Albert Maysles was a pioneering documentarian
Best-known films include "Gimme Shelter," about Rolling Stones Altamont concert
The filmmaker also did "Grey Gardens"
Albert Maysles, who collaborated along with his late brother David in a documentary film career that included the troubling 1970 concert documentary “Gimme Shelter,” has died. He was 88.
The director and cinematographer, an Oscar nominee, died Thursday at his home in Manhattan of natural causes, Stacey Farrar, marketing director at the Maysles Center in New York, confirmed to The Hollywood Reporter.
“Gimme Shelter” – which chronicled the 1969 Rolling Stones tour that culminated in the Altamont Free Concert, in which a fan brandishing a gun was stabbed to death by a Hells Angels security man — stood in a stark and more enduring counterpoint to the myth of the documentary “Woodstock,” a depiction of the glorified 1969 free concert whose own dark side was left out in its pre-conceived, celebratory style.
Their most well-known film, “Grey Gardens” (1975), was a profile of Jacqueline Onassis’ eccentric cousins – mother and daughter Big Edie and Little Edie Bouvier – who lived in a dilapidated, cat-packed estate in East Hampton, New York. The brothers worked with fellow directors Ellen Hovde and Muffie Meyer on the film, which was remade as a Tony-winning Broadway play and as an award-winning 2009 HBO drama that starred Drew Barrymore and Jessica Lange.
Just prior to “Gimme Shelter,” they filmed “Salesman” (1969), which covered six weeks in the lives of four door-to-door Bible salesmen.
The brothers, who preferred the moniker of filmmaker rather than director, often focused on musical figures. Maysles was a cameraman on D.A. Pennebaker’s “Monterey Pop” (1968), about the celebrated California music festival that featured electrifying performances from the likes of Jimi Hendrix and Janis Joplin.
During that period of their career, they also collaborated on such direct cinemas as “What’s Happening! The Beatles in the U.S.A.” (1964), “With Love From Truman” (1966) and “Meet Marlon Brando” (1966), which premiered at the New York Film Festival. In 1968, they made “Vladimir Horowitz: The Last Romantic,” and the following year, they shot “Horowitz Plays Mozart,” also for TV.
“People are people. We’re out to discover what is going on behind the scenes and get as close as we can to what is happening,” he said of their cinematic style. There were often emotional reactions to their films; fans applauded them for the trust they developed with their subjects, allowing them to reveal long-repressed feelings or telling insights. Their style – with their subjects caught by a hand-held camera and shotgun mike – was in the tradition of such documentarians as Frederick Wiseman.
However, cinema verite “purists” argued that the Maysleses sometimes exploited the content, particularly in regard to the omniscient editing of “Gimme Shelter,” where their flashback storytelling style created a dramatic foreboding and “imposed” a narrative on the Stones’ tour.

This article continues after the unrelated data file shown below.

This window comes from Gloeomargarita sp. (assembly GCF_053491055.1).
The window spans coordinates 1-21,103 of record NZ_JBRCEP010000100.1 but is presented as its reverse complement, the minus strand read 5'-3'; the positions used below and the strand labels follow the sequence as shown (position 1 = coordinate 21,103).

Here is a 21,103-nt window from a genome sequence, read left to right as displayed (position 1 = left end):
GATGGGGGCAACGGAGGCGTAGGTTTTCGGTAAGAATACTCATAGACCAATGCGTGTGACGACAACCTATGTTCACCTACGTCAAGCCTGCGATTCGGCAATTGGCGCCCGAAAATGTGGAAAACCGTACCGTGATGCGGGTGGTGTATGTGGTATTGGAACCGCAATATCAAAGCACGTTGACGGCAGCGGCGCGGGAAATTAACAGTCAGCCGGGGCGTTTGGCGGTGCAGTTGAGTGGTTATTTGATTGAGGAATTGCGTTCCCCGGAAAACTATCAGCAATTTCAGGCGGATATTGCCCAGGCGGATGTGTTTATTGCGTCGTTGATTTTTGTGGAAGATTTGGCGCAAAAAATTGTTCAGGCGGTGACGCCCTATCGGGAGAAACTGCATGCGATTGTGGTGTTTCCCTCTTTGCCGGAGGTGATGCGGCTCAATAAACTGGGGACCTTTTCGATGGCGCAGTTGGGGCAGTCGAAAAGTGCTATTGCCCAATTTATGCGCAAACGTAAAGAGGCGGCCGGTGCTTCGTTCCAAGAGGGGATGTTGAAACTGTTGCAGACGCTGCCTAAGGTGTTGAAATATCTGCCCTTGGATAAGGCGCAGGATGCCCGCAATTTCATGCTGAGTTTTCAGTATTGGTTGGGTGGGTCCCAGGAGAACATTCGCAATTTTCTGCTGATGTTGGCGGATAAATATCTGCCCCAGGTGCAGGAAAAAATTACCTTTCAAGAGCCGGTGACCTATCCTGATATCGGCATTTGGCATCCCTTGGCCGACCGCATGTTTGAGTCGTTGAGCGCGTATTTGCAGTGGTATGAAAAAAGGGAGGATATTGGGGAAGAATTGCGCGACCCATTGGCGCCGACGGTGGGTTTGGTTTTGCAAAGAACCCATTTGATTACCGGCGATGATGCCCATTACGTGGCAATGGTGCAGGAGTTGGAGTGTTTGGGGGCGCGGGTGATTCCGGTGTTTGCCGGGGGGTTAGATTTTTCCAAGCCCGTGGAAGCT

Flashbacking from Mick Jagger reviewing their footage, with Altamont’s horrific memory in the recent past, “Gimme Shelter” punctuated a feeling of dread as the events moved inexorably to the tour’s cataclysmic end. Originally, the “free concert” was planned to happen in San Francisco, but logistics went askew and it ended up at the Altamont Speedway in Northern California. Muddled by inadequate planning and the darkness at the fringes of the peace/love zeitgeist, the concert was a ghoulish nightmare.
Admittedly, the Maysleses straddled a line between artistic license and nonfiction narrative. “Al and Dave often argue that all they’re doing is filming what’s there. The detail is comment: fingers scratching, soft focusing. A filmmaker is always making comments,” cinematographer Haskell Wexler once opined in a Village Voice article.
He and his brother, who died in January 1987 at age 55, received an Oscar nomination for the 28-minute short “Christo’s Valley Curtain” (1974), about the artist’s first public work. That year, Albert shot film of the Muhammad Ali-George Foreman 1974 heavyweight title bout in Zaire that would become the 1996 Oscar-winning documentary “When We Were Kings.”
Maysles won three Emmys, two for his work with his brother on “The Last Romantic” and “Soldiers of Music” (1991) and one for “Abortion: Desperate Choices” (1991).
In 2001, he shot “Lalee’s Kin: A Legacy of Cotton” for HBO, a depiction of rural poverty in the Mississippi Delta that he created with Susan Froemke and Deborah Dickson, with whom he also worked on “Desperate Choices.”
Maysles also filmed half-hour portraits of filmmakers including Martin Scorsese, Robert Duvall and Jane Campion, and he remained quite active in his later years.
He was born November 26, 1926, in Boston and raised in nearby Brookline, Massachusetts. He got a B.A. at Syracuse University and a masters at Boston University, where he subsequently taught. During World War II, he was stationed at the U.S. Army’s Headquarters Intelligence School in Oberammergau, Germany.
In the mid-1950s, Maysles traveled to Russia, where he made a 1955 film on mental health care and psychiatry in Russia. It was shown on NBC’s “Today” show and by the Canadian Broadcasting Corp.
In 1957, the brothers began working as a team. They traveled from Munich to Moscow by motorcycle and made a film about the Polish student revolution, ‘Youth in Poland,” which was televised by NBC. Next, they worked on an experimental TV project for Time Inc., with Maysles shooting Primary and Yanqui No!
In 1962, they formed their own company. They made “Showman,” a portrait of movie magnate Joseph E. Levine that brought them attention. The film was acclaimed on the festival circuit, but the Maysles dubbed it an “expensive resume.” They subsequently won a Guggenheim Fellowship in Experimental Film.
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